On Monday, Dan Roche of WBZ tweeted a more recent picture of the new-look Sandoval.

Sandoval, 30, is entering the third season of a five-year, $95 million contract. In his lone full season in Boston, 2015, Sandoval hit .245/.292/.366 with 10 homers and 47 RBI.

Red Sox taking stricter luxury tax penalties into consideration this offseason

Red Sox taking stricter luxury tax penalties into consideration this offseason

NATIONAL HARBOR, Md. -- The newly agreed upon Major League Baseball collective bargaining agreement features higher taxes and additional penalties for exceeding the competitive balance threshold -- and don't think the Red Sox haven't noticed.

The Red Sox went over the threshold in both 2015 and 2016, and should they do so again in 2017, they would face their highest tax rate yet at 50 percent. Additionally, there are provisions that could cost a team in such a situation to forfeit draft picks as well as a reduced pool of money to sign its picks.

None of which means that the Red Sox won't definitively stay under the $195 million threshold for the upcoming season. At the same time, however, it remains a consideration, acknowledged Red Sox president of baseball operations Dave Dombrowski.

"You would always like to be under the CBT (competitive balance tax) if you could,'' offered Dombrowski. "And the reason why is that are penalties attached for going over, so nobody likes to (pay) penalties.

"However, the Red Sox, if you follow history, have been up-and-down, right around that number. We were over it last year and the year before that. So I would prefer (to be under in 2017). However, a little bit more driving force in that regard is that there are stricter penalties now attached to going over. And some of them involve, for the first time, differences in draft choices and sacrificing money to sign players and that type of thing. So there's a little bit more drive (to stay under).

"But I can't tell you where we're going to end up. Eventually, does it factor (in)? Yeah. But until we really get into the winter time and see where we are, will I make an unequivocal (statement about staying under the CBT)? Maybe we won't. But there are penalties that I would rather not be in position to incur.''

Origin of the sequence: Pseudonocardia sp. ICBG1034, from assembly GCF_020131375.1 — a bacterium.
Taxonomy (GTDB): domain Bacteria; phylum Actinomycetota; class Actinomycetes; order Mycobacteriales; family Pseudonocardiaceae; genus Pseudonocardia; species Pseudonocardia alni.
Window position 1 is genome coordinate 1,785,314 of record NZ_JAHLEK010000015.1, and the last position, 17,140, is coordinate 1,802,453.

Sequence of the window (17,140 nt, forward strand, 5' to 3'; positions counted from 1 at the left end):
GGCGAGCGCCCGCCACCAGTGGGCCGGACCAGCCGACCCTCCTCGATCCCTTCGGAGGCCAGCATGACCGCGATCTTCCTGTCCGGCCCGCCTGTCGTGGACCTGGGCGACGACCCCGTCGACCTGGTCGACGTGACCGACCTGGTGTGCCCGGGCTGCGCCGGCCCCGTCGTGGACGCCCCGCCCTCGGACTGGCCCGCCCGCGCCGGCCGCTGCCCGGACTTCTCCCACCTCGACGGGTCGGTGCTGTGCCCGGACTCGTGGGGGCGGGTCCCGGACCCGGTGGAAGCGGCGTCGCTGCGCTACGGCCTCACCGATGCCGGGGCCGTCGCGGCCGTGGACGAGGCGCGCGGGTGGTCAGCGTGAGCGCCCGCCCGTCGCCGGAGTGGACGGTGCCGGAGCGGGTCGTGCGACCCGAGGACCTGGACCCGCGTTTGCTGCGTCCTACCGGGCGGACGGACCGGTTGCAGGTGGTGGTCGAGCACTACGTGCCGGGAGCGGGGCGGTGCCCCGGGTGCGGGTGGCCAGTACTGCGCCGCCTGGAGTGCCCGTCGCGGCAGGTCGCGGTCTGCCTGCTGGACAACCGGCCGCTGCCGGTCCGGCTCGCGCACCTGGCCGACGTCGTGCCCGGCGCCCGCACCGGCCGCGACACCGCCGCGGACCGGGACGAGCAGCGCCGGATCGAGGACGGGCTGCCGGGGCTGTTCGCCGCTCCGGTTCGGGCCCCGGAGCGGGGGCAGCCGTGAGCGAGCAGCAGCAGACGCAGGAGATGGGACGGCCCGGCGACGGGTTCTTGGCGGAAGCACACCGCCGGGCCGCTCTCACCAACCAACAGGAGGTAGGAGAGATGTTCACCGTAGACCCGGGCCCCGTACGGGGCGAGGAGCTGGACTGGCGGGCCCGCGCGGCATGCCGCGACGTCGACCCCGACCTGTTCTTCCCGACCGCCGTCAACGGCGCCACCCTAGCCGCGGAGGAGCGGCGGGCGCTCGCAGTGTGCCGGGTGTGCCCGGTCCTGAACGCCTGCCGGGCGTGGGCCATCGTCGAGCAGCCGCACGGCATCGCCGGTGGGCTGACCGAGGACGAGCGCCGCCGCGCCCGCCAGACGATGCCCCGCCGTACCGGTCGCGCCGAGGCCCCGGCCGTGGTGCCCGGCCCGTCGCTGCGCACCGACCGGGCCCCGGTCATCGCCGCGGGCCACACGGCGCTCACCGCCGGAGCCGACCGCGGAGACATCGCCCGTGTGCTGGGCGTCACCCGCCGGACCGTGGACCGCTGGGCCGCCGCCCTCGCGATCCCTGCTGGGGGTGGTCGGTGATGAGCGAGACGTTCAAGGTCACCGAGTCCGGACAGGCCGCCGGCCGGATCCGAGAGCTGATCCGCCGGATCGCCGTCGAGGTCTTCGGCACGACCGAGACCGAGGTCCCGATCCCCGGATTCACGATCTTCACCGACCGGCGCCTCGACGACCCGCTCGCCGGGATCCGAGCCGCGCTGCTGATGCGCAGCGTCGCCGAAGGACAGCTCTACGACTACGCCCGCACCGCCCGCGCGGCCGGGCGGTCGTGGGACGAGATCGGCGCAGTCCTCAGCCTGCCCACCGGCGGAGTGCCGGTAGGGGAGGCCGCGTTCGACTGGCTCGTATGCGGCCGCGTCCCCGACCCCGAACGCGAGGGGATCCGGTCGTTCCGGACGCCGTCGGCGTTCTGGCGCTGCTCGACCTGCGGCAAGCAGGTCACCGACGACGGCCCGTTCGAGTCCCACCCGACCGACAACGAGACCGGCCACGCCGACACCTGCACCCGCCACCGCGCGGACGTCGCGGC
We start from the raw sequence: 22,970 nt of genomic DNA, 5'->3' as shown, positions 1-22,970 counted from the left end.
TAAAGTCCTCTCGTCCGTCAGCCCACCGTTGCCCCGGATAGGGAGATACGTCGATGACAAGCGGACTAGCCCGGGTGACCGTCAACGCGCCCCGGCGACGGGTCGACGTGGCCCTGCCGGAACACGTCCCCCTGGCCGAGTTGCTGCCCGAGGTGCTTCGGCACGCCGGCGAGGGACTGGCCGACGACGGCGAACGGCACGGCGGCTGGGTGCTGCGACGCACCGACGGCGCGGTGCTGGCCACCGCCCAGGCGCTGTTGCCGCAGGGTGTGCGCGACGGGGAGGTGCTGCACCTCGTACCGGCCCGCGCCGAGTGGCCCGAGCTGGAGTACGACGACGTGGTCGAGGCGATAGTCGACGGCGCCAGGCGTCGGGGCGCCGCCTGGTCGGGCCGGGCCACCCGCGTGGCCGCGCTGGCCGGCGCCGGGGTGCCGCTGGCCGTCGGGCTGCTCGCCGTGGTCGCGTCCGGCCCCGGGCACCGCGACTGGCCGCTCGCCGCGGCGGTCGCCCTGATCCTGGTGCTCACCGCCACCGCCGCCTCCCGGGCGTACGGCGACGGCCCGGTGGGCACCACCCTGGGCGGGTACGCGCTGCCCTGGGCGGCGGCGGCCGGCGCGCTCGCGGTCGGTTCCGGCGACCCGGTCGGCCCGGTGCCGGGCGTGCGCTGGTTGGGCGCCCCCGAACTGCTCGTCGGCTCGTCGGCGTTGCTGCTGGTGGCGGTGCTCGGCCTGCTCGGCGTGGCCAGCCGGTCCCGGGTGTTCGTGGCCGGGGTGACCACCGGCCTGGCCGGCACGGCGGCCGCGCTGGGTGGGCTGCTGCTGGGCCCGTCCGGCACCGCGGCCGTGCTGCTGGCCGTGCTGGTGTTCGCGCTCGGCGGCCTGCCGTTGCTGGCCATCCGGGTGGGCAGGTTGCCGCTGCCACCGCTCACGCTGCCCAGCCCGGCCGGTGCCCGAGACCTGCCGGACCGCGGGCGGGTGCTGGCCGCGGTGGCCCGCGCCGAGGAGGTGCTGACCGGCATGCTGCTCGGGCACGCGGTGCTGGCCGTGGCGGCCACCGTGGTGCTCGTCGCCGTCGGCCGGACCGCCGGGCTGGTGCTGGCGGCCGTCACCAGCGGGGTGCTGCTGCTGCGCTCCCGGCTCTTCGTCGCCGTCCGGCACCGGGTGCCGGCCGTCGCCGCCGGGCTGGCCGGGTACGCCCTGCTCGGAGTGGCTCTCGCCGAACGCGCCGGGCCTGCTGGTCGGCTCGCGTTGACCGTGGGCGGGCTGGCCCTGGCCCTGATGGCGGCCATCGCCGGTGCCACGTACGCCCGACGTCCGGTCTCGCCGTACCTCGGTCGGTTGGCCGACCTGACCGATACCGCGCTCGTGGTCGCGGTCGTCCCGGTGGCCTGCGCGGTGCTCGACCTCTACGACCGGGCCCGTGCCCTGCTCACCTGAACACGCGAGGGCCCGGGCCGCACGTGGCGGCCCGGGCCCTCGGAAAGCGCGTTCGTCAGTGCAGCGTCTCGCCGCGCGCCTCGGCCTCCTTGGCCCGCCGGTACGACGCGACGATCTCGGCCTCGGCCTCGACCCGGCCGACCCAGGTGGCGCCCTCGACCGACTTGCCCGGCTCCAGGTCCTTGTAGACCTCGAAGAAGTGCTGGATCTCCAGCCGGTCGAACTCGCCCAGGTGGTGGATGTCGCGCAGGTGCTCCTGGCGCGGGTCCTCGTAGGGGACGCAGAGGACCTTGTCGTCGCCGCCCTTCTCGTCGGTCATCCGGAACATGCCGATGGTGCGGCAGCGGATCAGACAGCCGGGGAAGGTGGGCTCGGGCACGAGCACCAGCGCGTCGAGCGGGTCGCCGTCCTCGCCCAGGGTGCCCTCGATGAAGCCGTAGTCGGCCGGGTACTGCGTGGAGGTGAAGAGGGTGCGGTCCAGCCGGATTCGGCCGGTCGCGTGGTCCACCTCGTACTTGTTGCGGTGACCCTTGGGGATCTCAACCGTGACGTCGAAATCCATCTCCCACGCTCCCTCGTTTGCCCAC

Dombrowski stressed that he's not under a "mandate'' from ownership to stay under the CBT.

"But I am under an awareness of the penalties,'' he said. "Last year, I would have preferred to be under, too, but it just worked for us to be above it, because we thought that would be the best way to win a championship at the time.''

He added: "I think we're going to have a good club either way.''

But it's clear that the CBT is part of the reason the Red Sox aren't being more aggressive toward some premium free agents such as first baseman/DH Edwin Encarnacion, who is said to be looking for at least a four-year deal at an annual average value of more than $20 million.

Currently, the Red Sox have nearly $150 million in guaranteed contracts for 2017, plus a handful of arbitration-eligible players, some of whom (Drew Pomeranz, Jackie Bradley Jr.) will see significant raises.

Together, with insurance premiums and others costs tallied, the Sox stand at nearly $180 million, just $15 million under the 2017 tax.

"I've said all along I've wanted to stay away from long-term contracts for hitters at this point,'' Dombrowski said of the current free agent class, "(especially) with some of the guys we have in our organization coming. I just haven't felt that that's a wise thing to do.''

The Sox saw two potential DHs come off the board over the weekend, with Carlos Beltran signing a one-year $16 million deal with Houston and Matt Holliday getting $13 million from the Yankees. Either could have filled the vacancy left by David Ortiz's retirement, but Dombrowski would also be taking on another another eight-figure salary, pushing the Sox well past the CBT.

"I figured we would wait to see what ends up taking place later on,'' said Dombrowski, "and see who's out there.''